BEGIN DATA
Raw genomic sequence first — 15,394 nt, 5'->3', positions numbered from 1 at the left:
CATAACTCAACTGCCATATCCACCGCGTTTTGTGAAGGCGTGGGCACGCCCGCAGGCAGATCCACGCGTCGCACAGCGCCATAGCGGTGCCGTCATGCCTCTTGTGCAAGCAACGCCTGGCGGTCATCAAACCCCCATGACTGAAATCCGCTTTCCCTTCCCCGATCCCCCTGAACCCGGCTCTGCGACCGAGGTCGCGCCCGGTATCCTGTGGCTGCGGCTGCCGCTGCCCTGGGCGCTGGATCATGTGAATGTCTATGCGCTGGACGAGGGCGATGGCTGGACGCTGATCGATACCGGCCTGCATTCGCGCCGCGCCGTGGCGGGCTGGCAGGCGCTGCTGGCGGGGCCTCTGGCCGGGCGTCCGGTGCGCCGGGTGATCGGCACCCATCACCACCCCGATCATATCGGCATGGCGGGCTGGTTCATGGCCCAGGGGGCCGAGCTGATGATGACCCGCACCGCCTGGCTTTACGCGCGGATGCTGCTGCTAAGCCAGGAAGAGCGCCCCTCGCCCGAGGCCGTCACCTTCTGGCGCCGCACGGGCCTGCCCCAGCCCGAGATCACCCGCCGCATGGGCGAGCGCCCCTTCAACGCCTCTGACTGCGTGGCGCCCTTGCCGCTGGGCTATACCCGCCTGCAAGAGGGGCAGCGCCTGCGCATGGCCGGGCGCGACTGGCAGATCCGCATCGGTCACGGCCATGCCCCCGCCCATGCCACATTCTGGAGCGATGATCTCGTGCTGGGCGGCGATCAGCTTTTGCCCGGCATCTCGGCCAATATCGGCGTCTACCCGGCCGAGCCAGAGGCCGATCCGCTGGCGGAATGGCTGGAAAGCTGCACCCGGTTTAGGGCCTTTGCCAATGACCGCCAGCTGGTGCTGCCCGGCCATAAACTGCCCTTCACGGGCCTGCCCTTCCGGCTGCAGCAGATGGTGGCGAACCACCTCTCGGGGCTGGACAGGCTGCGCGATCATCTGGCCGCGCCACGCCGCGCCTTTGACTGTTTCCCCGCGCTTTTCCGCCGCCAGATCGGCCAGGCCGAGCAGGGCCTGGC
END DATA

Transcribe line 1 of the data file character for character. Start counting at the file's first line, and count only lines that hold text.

Raw genomic sequence first — 15,394 nt, 5'->3', positions numbered from 1 at the left: